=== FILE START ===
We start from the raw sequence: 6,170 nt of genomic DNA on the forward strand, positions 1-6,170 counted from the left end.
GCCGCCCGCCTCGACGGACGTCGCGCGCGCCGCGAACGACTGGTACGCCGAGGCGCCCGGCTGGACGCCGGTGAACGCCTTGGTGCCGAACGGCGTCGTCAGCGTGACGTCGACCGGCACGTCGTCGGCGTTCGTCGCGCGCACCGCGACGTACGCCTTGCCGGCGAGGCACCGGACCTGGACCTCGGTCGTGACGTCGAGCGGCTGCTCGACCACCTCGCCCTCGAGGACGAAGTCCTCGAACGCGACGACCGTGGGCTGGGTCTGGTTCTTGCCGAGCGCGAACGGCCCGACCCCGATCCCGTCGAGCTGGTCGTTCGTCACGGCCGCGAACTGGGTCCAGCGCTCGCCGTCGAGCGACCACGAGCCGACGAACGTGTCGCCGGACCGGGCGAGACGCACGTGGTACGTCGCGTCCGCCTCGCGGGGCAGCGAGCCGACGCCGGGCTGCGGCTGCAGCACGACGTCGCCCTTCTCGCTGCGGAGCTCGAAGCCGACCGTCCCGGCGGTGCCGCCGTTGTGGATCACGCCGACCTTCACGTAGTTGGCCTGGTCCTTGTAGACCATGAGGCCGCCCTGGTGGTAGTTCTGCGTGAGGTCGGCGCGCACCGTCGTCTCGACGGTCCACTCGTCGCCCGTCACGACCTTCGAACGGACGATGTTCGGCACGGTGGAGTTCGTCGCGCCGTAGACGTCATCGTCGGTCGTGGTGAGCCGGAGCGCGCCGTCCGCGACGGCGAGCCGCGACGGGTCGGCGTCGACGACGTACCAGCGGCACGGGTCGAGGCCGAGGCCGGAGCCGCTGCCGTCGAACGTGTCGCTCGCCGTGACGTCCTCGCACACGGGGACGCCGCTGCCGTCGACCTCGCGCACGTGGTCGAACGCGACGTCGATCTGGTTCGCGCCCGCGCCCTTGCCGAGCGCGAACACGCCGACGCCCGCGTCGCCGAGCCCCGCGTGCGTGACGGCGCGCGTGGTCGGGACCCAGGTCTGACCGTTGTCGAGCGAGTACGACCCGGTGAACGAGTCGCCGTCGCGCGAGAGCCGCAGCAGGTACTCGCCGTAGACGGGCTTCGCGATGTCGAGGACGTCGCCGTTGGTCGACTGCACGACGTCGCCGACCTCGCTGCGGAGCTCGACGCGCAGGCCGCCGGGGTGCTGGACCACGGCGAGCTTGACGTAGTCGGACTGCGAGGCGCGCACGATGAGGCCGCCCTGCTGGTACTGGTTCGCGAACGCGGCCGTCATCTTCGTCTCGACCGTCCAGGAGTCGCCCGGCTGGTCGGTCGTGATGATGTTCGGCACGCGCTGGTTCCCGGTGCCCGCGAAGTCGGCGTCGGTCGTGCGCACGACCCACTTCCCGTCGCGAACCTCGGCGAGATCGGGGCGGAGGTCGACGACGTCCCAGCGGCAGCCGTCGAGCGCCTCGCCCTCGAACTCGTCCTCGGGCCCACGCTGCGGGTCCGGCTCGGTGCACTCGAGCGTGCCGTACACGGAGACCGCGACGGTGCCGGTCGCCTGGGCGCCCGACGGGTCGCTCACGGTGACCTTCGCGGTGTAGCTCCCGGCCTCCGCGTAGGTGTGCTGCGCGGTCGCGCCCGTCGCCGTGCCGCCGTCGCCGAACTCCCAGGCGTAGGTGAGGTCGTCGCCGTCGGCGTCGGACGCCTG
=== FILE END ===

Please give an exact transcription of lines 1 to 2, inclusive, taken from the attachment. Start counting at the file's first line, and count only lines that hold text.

We start from the raw sequence: 6,170 nt of genomic DNA on the forward strand, positions 1-6,170 counted from the left end.
GCCGCCCGCCTCGACGGACGTCGCGCGCGCCGCGAACGACTGGTACGCCGAGGCGCCCGGCTGGACGCCGGTGAACGCCTTGGTGCCGAACGGCGTCGTCAGCGTGACGTCGACCGGCACGTCGTCGGCGTTCGTCGCGCGCACCGCGACGTACGCCTTGCCGGCGAGGCACCGGACCTGGACCTCGGTCGTGACGTCGAGCGGCTGCTCGACCACCTCGCCCTCGAGGACGAAGTCCTCGAACGCGACGACCGTGGGCTGGGTCTGGTTCTTGCCGAGCGCGAACGGCCCGACCCCGATCCCGTCGAGCTGGTCGTTCGTCACGGCCGCGAACTGGGTCCAGCGCTCGCCGTCGAGCGACCACGAGCCGACGAACGTGTCGCCGGACCGGGCGAGACGCACGTGGTACGTCGCGTCCGCCTCGCGGGGCAGCGAGCCGACGCCGGGCTGCGGCTGCAGCACGACGTCGCCCTTCTCGCTGCGGAGCTCGAAGCCGACCGTCCCGGCGGTGCCGCCGTTGTGGATCACGCCGACCTTCACGTAGTTGGCCTGGTCCTTGTAGACCATGAGGCCGCCCTGGTGGTAGTTCTGCGTGAGGTCGGCGCGCACCGTCGTCTCGACGGTCCACTCGTCGCCCGTCACGACCTTCGAACGGACGATGTTCGGCACGGTGGAGTTCGTCGCGCCGTAGACGTCATCGTCGGTCGTGGTGAGCCGGAGCGCGCCGTCCGCGACGGCGAGCCGCGACGGGTCGGCGTCGACGACGTACCAGCGGCACGGGTCGAGGCCGAGGCCGGAGCCGCTGCCGTCGAACGTGTCGCTCGCCGTGACGTCCTCGCACACGGGGACGCCGCTGCCGTCGACCTCGCGCACGTGGTCGAACGCGACGTCGATCTGGTTCGCGCCCGCGCCCTTGCCGAGCGCGAACACGCCGACGCCCGCGTCGCCGAGCCCCGCGTGCGTGACGGCGCGCGTGGTCGGGACCCAGGTCTGACCGTTGTCGAGCGAGTACGACCCGGTGAACGAGTCGCCGTCGCGCGAGAGCCGCAGCAGGTACTCGCCGTAGACGGGCTTCGCGATGTCGAGGACGTCGCCGTTGGTCGACTGCACGACGTCGCCGACCTCGCTGCGGAGCTCGACGCGCAGGCCGCCGGGGTGCTGGACCACGGCGAGCTTGACGTAGTCGGACTGCGAGGCGCGCACGATGAGGCCGCCCTGCTGGTACTGGTTCGCGAACGCGGCCGTCATCTTCGTCTCGACCGTCCAGGAGTCGCCCGGCTGGTCGGTCGTGATGATGTTCGGCACGCGCTGGTTCCCGGTGCCCGCGAAGTCGGCGTCGGTCGTGCGCACGACCCACTTCCCGTCGCGAACCTCGGCGAGATCGGGGCGGAGGTCGACGACGTCCCAGCGGCAGCCGTCGAGCGCCTCGCCCTCGAACTCGTCCTCGGGCCCACGCTGCGGGTCCGGCTCGGTGCACTCGAGCGTGCCGTACACGGAGACCGCGACGGTGCCGGTCGCCTGGGCGCCCGACGGGTCGCTCACGGTGACCTTCGCGGTGTAGCTCCCGGCCTCCGCGTAGGTGTGCTGCGCGGTCGCGCCCGTCGCCGTGCCGCCGTCGCCGAACTCCCAGGCGTAGGTGAGGTCGTCGCCGTCGGCGTCGGACGCCTG